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Old 11-09-2018, 10:01 PM   #1
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2006 6.0 diesel hates starting in the cold mornings

I am in CO right now and my 6.0 is just barely turning over. I've been in Portland Oregon for the last 6 months and it always needed to warm up before it had any power. Is this normal for the 2006 6.0 engines? I have a plug for a block heater. Maybe I need to keep it plugged in at night. Kind of a hassle. Plugged in my old dodge when I was staying in AK a few years back but that was much older than this Ford.
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Old 11-09-2018, 10:36 PM   #2
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How cold is it getting at night? My 6.0 was always a lot happier when I plugged it in if temps were below freezing. It would crank just fine down into the 20s but it seemed to like it a lot more if it had been plugged in. Not to mention the head start for the heater and in cabin comfort that plugging it in adds.
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Old 11-10-2018, 12:29 AM   #3
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It's been in the low to mid twenties. Must be time to plug in. Is cracking the block a concern if not plugged in?
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Old 11-10-2018, 02:09 AM   #4
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No, not as long as you're running proper coolant.
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Old 11-10-2018, 07:34 AM   #5
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So many variables to your question....
Ficm voltage
Battery health
Cranking RPM
oil pressure at crank
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Old 11-10-2018, 08:16 AM   #6
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Just barely turning over?? Does this mean slow cranking, or cranking fast but not”catching”?
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Old 11-10-2018, 09:08 AM   #7
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Originally Posted by 1der View Post
Just barely turning over?? Does this mean slow cranking, or cranking fast but not”catching”?
Important question. You may simply need a new battery (or two). I had problems starting while cranking over quite well. Needed FCIM and later on new injectors all around.
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Old 11-10-2018, 09:34 AM   #8
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I have two diesel trucks: a 2009 E-350 with 6.0 PSD (my Sportsmobile), and a 2003 GMC with the LB7 Duramax. Neither one likes start-up in cold weather (below 20 F); I plug in both for a few hours in the morning before driving to work. This helps with warm-up, and cabin comfort, and windshield defrosting. Either will run just fine without plug-in, but it's a lot easier getting going if I do (and comfortable). Plugging in also produces a less sooty start-up (the nature of the exhaust coming out).
The 6.0 PSD, in particular, requires more warm up time before it will spool up on acceleration (e.g. pulling uphill out of my driveway). If I understand correctly, the "high idle" feature is not standard on all 6.0's, but I think it is on the heavier chassis (e.g. E-250 and E-350). I think it can be added... and if I'm not mistaken, it only functions when the parking brake is set. Before departure on a cold morning (which includes cool evenings in the summer where I live at 8,000' ASL), I allow the engine to idle long enough to let the high-idle kick in. Once it goes to the high-idle RPM's, I know when I get on the throttle to pull up the hill, it won't bog down on me.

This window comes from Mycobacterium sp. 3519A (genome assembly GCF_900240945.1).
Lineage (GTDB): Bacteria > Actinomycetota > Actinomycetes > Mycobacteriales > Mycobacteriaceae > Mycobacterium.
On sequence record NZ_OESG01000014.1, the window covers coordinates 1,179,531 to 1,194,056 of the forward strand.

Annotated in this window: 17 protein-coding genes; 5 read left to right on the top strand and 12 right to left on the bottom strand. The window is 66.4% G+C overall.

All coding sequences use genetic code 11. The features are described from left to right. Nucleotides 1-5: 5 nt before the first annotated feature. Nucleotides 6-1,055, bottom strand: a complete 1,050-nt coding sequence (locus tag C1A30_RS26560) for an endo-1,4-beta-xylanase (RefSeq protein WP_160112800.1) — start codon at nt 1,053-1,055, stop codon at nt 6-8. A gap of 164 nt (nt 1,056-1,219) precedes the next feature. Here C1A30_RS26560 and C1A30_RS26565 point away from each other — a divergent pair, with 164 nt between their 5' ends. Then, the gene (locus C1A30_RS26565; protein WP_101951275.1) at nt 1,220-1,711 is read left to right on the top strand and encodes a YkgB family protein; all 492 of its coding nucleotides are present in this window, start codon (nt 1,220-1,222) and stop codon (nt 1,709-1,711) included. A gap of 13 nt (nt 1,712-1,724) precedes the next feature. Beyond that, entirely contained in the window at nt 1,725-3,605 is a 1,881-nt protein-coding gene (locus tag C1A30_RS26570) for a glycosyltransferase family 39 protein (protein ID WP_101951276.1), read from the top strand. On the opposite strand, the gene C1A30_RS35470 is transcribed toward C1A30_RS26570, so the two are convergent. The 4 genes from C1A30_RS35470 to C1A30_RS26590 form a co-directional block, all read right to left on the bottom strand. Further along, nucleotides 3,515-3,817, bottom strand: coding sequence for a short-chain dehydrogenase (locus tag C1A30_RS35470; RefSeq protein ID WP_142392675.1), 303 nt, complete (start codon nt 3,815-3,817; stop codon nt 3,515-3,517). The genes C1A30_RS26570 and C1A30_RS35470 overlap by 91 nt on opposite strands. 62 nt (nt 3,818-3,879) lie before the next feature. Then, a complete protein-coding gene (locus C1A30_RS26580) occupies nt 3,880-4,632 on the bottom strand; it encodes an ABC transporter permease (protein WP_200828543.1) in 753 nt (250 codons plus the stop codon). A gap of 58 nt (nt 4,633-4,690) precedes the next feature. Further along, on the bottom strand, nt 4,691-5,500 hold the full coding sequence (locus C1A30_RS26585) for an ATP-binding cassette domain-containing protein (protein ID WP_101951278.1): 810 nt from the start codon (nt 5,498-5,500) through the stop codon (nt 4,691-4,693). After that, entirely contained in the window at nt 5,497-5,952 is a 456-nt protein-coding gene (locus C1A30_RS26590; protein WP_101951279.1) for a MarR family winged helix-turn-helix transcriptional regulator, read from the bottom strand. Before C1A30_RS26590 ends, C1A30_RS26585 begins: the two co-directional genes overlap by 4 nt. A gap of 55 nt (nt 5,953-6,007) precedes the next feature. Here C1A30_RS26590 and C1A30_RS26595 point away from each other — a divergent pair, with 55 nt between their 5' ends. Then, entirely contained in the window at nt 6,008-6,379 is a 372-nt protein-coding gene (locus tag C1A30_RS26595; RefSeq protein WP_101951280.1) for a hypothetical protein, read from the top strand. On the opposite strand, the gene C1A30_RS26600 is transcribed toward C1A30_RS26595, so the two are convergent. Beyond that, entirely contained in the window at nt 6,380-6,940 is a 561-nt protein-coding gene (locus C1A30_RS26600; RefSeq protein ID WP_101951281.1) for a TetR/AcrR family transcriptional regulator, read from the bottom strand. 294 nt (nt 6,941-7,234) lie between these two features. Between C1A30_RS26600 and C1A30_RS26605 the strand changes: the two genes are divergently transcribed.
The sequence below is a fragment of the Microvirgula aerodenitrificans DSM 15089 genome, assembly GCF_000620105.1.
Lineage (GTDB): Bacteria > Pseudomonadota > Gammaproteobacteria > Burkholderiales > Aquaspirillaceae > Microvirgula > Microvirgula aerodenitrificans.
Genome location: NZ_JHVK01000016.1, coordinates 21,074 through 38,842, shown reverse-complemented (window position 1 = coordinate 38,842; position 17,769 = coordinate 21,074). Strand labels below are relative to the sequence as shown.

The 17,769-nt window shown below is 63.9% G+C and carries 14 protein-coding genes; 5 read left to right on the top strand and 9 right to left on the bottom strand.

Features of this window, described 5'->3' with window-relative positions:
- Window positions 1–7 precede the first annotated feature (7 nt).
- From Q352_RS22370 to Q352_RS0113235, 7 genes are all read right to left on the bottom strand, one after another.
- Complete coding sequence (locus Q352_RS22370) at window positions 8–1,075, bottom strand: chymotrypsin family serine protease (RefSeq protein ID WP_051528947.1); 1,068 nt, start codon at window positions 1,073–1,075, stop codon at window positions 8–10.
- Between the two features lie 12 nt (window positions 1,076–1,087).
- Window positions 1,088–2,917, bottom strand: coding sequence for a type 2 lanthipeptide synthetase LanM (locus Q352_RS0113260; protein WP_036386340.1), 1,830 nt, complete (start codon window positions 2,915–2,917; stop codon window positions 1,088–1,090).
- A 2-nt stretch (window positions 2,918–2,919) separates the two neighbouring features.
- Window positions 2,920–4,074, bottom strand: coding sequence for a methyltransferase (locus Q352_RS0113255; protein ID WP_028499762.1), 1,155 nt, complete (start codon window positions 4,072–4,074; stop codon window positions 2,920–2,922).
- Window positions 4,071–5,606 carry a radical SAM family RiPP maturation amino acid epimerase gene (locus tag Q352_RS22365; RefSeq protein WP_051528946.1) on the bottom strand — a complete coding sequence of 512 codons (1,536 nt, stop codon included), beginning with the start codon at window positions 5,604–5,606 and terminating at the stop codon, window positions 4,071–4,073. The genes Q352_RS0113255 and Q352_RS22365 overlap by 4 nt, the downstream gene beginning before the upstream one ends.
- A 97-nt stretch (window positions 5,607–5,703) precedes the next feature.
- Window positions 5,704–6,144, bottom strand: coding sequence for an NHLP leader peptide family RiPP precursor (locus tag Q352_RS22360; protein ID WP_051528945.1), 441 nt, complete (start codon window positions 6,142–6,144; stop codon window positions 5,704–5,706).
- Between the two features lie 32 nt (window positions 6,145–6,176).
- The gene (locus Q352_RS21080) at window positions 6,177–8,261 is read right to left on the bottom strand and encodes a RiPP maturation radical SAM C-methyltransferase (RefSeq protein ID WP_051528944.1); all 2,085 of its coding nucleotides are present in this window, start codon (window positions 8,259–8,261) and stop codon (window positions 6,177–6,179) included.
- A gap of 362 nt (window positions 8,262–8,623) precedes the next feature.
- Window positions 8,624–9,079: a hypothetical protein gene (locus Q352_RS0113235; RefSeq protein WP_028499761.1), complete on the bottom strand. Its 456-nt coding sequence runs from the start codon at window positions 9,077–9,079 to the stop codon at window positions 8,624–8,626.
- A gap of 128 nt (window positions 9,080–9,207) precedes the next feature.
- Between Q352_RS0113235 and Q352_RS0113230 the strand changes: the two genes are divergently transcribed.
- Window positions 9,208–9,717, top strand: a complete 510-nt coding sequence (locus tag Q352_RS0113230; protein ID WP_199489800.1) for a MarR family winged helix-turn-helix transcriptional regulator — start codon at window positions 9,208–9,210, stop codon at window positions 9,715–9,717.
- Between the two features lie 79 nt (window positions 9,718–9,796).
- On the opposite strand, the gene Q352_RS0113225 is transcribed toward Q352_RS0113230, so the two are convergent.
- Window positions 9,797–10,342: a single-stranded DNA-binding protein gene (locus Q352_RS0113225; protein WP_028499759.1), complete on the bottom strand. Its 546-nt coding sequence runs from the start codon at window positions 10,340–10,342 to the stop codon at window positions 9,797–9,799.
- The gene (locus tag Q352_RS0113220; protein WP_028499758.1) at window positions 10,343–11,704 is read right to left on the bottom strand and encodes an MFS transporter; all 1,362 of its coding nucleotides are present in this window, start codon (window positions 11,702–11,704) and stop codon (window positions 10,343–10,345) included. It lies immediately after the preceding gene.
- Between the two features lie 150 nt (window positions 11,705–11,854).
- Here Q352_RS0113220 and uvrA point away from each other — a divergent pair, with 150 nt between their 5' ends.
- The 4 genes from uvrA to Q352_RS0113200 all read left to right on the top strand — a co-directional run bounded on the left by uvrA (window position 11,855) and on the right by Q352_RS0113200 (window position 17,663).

My neighbor has a Sprinter with the blu-tec diesel. That engine is really bad on cold get-go. If he doesn't let it warm up and tries to drive up the hill where we live, not only will it not produce power, but he'll have to shut it off and start it up again (and let it idle to warm) before he can get any power out of it. Sprinter owners chime in to extrapolate on this.
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Old 11-10-2018, 09:44 AM   #9
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Yes BV that sounds about right. Very similar experiences. I do have a E350 with the high idle. Thanks to all. I am going to give it a go over and get it winterized.
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Old 11-10-2018, 11:06 AM   #10
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My 07 SMB, E-350 with the 6.0 was acting like the engine batteries were failing (labored cranking, occasional hard start) after coming back from a September trip. I had my local shop put a new set of batteries in as part of a larger work order and check the charging system at the same time.

What they found was that the starter was drawing excessive high amps during cranking (+100) a new starter fixed the issue.

As for block heating, I plug this engine in when the temps get into the 30's for all the reasons stated by others, just easier driving when its warm.
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